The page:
Valence and ownership: object desirability influences self-prioritization.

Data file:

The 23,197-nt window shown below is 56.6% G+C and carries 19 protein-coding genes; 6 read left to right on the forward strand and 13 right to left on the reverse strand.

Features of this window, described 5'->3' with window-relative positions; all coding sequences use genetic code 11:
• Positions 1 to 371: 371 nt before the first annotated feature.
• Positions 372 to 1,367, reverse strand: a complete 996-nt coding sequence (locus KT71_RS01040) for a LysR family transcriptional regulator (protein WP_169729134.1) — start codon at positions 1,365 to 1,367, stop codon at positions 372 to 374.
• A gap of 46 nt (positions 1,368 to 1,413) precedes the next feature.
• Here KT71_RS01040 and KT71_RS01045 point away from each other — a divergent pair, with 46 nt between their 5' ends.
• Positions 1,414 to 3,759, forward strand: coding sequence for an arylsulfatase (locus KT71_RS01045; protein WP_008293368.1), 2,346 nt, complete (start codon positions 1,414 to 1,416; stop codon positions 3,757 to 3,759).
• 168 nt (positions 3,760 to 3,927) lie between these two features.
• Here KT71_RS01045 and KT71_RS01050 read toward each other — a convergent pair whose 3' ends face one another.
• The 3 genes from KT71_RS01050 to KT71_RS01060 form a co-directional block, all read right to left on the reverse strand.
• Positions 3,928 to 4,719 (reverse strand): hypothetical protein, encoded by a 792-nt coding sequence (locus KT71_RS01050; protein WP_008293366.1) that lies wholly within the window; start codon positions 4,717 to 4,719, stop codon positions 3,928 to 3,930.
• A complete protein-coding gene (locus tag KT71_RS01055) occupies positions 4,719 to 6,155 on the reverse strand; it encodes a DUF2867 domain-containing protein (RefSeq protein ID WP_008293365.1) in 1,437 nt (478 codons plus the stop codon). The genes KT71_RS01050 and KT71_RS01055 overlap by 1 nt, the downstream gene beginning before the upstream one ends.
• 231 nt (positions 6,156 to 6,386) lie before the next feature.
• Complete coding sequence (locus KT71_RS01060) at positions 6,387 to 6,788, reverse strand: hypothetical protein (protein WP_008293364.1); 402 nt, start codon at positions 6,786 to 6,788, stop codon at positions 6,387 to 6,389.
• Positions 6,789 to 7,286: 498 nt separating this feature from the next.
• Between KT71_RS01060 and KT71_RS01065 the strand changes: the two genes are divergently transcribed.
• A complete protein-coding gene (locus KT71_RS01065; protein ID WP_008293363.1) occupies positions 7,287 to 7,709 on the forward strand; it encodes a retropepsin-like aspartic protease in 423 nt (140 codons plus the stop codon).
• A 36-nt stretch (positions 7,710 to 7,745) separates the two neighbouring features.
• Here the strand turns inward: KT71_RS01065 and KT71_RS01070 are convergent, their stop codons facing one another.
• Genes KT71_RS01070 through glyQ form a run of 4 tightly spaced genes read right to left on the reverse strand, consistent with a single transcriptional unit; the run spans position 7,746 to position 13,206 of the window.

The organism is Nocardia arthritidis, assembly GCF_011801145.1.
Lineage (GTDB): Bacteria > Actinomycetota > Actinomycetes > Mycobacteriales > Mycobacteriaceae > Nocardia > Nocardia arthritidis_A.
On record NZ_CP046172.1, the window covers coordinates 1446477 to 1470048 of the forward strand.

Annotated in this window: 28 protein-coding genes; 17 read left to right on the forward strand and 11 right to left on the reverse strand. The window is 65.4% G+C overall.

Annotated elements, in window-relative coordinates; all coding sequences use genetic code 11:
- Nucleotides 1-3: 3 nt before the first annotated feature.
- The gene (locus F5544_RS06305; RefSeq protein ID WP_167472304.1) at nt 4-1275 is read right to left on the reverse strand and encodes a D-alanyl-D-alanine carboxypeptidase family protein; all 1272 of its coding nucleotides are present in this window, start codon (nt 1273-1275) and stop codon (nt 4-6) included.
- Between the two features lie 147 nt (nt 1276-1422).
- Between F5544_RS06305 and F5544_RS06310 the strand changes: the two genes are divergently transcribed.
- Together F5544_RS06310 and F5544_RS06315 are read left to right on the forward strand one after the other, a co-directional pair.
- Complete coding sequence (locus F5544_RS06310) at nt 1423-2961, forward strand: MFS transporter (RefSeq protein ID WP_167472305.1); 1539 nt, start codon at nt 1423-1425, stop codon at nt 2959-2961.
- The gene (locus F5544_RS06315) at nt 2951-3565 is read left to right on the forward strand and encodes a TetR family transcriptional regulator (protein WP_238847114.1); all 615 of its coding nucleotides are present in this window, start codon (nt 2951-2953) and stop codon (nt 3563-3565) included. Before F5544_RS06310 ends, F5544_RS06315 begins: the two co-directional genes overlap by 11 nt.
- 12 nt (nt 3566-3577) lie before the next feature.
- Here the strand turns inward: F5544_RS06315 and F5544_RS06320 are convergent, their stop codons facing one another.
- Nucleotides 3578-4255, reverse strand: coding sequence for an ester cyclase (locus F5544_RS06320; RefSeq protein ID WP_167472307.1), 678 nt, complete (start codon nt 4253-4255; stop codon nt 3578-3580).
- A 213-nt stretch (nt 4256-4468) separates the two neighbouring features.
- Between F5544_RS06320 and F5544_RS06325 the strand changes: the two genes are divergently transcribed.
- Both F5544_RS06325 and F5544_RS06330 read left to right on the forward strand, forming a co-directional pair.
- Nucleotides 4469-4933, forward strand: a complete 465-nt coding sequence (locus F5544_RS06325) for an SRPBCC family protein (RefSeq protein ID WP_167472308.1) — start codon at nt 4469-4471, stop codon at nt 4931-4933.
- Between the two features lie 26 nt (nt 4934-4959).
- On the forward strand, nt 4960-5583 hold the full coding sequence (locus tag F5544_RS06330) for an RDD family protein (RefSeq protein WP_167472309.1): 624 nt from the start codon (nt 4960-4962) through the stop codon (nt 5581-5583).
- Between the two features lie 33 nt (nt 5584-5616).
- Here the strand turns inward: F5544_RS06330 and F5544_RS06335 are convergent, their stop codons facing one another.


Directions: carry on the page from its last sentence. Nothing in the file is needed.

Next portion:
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Research has demonstrated that possession exerts a potent influence on stimulus processing, such that objects are categorized more rapidly when owned-by-self than when they belong to other people. Outstanding theoretical questions remain, however, regarding the extent of this self-prioritization effect. In particular, does ownership enhance the processing of objects regardless of their valence or is self-prioritization restricted to only desirable items? To address this issue, here we explored the speed with which participants categorized objects (i.e., desirable and undesirable posters) that ostensibly belonged to the self and a best friend. In addition, to identify the cognitive processes supporting task performance, data were submitted to a hierarchical drift-diffusion model (HDDM) analysis. The results revealed a self-prioritization effect (i.e., RTself < RTfriend) for desirable posters that was underpinned by differences in the efficiency of stimulus processing. Specifically, decisional evidence was extracted more rapidly from self-owned posters when they were desirable than undesirable, an effect that was reversed for friend-owned posters. These findings advance understanding of when and how valence influences self-prioritization during decisional processing.
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